The company’s fourfold restoration process starts with an in-depth aerial survey of the acreage to be reclaimed, looking at “the terrain, the topology, the nutrients, the biodiversity,” founder Lauren Fletcher said during a 2017 Ted Talk, as well as slope, soil type and moisture. Dendra’s largest mapping drone can carry up to 22 kilograms of equipment and its sensors can resolve images at 2-3cm per pixel. “The idea of going bigger for the purpose of mapping really is to carry in bigger sensors that will provide more in depth information,” Leonard said. Currently, Dendra employs a combination of Wingtra and DJI M600 drones for surveys as well as a custom Vulcan UAV for the seed spreading however much of the equipment they’re laden with has yet to be made available commercially.
“We currently have flights that can last up to two hours and cover several hundreds of hectares in a day,” he continued, though the company has much grander aspirations than what a single drone can cover in two hours. “We want to scale up our efforts, our technology makes sense at scale. It's not enough to map someone's garden and reclaim their begonias -- it is to go in and map and replant an entire coastline.”
“Both on the mapping and the seeding side, we're moving towards operations of multiple UAVs guided by a single pilot,” Leonard explained. “So the human operator is necessary for high level tasks of coordination more than piloting directly.”
Once the survey has been completed, the collected data is analyzed based on what their contract requires -- it could be spotting invasive weeds or identifying potential erosion and landslide zones. Currently, a team of human data ecologists are responsible for tagging, annotating and analyzing this data but Dendra is developing a visual recognition AI to accelerate that process. “We can detect a few dozen species at the moment, manually,” Leonard said. “Probably half that can be automated.”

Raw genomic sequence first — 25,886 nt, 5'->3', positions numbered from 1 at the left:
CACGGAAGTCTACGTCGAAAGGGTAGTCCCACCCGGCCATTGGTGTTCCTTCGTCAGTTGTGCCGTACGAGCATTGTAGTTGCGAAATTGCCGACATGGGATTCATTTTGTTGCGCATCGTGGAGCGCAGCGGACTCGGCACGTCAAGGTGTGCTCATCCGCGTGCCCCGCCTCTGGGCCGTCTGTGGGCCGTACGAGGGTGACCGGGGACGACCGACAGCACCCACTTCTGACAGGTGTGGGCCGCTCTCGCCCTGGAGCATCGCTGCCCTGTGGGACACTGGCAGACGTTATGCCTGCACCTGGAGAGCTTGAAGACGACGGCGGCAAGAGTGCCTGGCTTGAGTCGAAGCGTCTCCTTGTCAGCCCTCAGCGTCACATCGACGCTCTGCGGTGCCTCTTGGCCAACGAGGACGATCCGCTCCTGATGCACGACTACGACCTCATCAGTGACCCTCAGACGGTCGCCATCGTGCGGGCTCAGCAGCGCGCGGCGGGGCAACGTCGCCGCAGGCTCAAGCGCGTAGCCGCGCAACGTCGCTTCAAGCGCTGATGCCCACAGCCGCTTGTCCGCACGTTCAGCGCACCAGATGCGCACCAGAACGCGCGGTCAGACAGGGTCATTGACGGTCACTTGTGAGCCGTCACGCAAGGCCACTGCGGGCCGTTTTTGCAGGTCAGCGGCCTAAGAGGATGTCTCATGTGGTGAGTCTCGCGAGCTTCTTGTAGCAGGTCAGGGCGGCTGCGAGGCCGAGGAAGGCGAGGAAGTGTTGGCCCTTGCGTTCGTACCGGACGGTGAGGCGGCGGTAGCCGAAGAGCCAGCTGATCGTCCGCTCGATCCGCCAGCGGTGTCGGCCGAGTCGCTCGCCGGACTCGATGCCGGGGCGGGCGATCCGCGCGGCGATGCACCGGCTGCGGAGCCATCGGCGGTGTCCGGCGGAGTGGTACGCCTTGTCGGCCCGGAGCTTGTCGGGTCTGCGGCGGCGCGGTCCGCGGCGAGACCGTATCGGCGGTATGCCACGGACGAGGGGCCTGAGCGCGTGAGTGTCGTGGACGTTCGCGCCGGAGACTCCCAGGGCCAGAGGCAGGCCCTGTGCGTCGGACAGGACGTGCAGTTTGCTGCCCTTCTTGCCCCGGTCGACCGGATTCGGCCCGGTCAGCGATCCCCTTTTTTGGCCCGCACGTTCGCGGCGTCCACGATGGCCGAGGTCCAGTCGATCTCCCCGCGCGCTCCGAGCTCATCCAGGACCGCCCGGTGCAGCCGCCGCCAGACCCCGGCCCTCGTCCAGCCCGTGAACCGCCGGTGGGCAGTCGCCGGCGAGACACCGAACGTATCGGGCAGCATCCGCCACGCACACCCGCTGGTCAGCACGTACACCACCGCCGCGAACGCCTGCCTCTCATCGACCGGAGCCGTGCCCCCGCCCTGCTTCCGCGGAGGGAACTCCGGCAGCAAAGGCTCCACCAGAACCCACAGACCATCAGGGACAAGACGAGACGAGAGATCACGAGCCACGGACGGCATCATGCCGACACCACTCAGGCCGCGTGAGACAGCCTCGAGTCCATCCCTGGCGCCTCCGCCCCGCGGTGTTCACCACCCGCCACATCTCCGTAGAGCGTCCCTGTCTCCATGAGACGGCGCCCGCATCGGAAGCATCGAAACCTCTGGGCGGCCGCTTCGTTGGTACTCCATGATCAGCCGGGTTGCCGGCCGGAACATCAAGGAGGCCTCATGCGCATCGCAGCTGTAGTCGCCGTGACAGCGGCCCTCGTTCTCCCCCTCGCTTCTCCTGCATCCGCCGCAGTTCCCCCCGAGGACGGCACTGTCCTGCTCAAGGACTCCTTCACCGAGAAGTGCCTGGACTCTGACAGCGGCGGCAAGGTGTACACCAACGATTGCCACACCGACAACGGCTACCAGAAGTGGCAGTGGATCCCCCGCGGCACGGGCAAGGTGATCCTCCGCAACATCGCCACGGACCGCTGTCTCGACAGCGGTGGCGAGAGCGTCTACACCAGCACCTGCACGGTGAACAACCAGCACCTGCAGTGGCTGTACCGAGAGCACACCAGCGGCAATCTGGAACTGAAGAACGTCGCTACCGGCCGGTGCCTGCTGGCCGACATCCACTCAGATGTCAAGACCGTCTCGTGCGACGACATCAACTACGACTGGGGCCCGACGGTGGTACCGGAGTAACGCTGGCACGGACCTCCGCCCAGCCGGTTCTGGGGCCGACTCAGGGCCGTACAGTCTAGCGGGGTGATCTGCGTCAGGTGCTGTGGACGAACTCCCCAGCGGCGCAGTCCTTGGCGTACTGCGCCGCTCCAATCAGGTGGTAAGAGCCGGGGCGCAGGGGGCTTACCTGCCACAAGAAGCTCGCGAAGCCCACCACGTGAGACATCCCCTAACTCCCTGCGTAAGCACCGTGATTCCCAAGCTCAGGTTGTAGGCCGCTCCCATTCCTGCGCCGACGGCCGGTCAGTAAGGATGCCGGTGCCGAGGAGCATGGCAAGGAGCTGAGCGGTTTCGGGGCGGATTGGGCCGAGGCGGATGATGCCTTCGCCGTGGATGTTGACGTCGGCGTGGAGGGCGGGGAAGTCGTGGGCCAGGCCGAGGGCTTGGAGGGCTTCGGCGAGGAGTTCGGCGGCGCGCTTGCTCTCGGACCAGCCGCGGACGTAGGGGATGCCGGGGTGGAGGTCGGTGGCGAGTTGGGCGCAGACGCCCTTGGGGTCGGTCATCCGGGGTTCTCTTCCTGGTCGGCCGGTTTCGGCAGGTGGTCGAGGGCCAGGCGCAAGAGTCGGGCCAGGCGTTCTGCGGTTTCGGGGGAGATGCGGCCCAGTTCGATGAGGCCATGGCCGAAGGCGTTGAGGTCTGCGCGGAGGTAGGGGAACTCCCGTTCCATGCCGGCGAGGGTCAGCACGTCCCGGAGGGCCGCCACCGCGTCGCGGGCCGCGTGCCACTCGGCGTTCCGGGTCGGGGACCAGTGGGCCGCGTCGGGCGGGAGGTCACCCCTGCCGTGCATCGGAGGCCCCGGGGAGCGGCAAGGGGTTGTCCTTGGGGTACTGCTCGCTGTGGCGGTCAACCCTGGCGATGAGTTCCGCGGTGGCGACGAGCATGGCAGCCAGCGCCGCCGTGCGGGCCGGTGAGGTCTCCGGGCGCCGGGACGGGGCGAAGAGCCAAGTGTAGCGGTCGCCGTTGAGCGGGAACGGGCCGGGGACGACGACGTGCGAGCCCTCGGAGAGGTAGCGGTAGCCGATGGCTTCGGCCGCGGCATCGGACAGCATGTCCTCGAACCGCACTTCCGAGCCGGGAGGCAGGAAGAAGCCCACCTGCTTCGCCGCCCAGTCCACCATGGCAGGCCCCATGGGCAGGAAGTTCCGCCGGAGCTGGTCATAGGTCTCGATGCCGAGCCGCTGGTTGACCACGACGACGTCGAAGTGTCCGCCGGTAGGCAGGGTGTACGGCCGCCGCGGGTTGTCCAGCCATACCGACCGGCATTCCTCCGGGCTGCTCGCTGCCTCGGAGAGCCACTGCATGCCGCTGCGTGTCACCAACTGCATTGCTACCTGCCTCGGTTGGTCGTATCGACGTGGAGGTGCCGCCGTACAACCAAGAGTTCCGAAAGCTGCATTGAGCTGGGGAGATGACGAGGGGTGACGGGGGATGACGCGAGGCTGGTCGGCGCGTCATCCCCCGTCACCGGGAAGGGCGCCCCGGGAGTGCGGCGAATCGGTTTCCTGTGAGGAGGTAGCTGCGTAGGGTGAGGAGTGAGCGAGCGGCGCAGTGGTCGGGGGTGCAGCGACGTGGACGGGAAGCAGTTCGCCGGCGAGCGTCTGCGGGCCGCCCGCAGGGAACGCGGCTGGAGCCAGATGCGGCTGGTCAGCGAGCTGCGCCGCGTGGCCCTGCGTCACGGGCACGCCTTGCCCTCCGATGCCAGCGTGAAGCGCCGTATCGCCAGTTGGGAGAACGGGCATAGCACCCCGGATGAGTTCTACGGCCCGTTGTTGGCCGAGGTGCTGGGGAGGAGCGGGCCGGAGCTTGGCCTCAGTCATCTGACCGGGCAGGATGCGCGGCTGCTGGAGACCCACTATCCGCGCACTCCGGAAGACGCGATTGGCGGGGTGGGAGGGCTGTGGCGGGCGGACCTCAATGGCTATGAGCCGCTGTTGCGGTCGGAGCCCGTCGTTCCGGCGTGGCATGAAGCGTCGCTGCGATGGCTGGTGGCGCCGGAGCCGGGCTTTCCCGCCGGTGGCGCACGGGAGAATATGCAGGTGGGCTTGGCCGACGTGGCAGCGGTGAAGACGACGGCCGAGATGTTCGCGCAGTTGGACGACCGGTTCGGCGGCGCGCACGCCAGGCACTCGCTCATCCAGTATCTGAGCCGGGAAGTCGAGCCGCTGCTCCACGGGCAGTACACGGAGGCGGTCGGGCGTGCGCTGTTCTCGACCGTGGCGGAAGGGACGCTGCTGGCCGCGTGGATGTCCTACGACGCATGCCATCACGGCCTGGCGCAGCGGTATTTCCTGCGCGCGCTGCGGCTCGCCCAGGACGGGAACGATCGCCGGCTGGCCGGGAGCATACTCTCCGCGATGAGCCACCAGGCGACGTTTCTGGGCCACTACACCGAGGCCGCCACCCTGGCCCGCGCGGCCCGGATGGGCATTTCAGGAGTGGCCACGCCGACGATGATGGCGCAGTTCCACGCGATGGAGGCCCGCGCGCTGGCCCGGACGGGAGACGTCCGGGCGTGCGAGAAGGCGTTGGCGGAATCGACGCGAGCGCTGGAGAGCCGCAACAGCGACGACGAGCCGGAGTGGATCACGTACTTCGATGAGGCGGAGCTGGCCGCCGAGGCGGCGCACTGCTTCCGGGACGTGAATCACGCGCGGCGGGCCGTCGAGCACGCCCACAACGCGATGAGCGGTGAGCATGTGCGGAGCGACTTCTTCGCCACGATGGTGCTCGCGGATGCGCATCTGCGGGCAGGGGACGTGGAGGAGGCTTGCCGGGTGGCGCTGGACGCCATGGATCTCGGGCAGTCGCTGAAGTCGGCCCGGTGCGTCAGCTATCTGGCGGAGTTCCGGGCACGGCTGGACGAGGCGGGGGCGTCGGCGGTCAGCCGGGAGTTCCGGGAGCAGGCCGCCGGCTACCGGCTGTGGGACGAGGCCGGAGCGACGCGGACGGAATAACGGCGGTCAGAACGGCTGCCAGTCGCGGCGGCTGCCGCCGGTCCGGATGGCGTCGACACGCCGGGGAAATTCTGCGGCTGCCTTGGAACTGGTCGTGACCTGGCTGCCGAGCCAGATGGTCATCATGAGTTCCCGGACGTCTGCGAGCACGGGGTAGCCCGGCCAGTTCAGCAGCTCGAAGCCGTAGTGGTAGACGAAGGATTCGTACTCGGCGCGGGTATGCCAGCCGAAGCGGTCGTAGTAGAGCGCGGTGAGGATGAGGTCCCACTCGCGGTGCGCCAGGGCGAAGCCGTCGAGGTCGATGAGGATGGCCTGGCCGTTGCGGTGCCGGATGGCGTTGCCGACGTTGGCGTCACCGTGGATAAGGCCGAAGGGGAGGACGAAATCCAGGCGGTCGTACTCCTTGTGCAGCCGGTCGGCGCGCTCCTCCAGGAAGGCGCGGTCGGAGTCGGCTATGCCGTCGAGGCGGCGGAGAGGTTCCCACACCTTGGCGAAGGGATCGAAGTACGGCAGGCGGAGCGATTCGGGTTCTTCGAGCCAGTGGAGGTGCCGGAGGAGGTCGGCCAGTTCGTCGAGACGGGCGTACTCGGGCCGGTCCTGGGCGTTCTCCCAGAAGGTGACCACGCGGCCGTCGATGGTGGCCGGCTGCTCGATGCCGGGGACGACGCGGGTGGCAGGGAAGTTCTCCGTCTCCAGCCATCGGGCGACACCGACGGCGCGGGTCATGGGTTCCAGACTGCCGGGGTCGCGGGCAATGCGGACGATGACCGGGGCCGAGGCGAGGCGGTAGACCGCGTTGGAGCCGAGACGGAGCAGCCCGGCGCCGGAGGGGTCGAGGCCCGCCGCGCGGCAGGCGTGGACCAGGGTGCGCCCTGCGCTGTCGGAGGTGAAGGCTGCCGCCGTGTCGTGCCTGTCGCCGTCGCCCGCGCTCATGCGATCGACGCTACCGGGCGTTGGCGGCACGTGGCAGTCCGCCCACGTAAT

The survey data is also fed into a machine learning algorithm that uses it to configure a flightpath for the seeding drone to follow as it disperses its vegetative cargo. “Everything's automated, we do [a level of] precision that the human pilot cannot provide,” he noted. A human operator is still on hand, of course, to provide oversight and step in if necessary.
“We’ve got an aerial feeding system, it has been called a sky tractor, so that we can get into those hard to reach places,” Susan Graham, Dendra’s chief executive officer and co-founder, told Bloomberg in September. “It’s much more efficient to be flying over the ground than walking over it.”
The seeding drone hovers about 2 meters off the ground and, following the predetermined flight path, pumps its capacity of 150 seed pods at a rate of about one per second onto -- and into -- the ground, depending on the soil conditions and type of tree being planted. In Australia, for example, the company employs a mix of trees, grass, and bush species and simply spreads them onto the surface where they’ll germinate naturally. In Myanmar, on the other hand, mangrove seeds need to be shot with more force to embed them the necessary number of centimeters into soft wet soil.
The goal is not to create a massive monoculture of just one type of plant, Leonard notes, so the seed drones are built to simultaneously spread a variety of different plant types. “If you see if you start going into monoculture, it becomes agricultural,” Leonard said. “It's not system restoration.”
Leonard hopes the company can leverage its current momentum and “really put a dent in climate change.”
“I think the big next step for us is going to be the carbon world,” he concluded. “We are currently putting resources in developing tools that allow us to properly quantify carbon sequestration, because it's still a subject that still is quite theoretical at the moment. Then we can also develop the technology to replant ecosystems, which are going to be extremely good at capturing carbon.”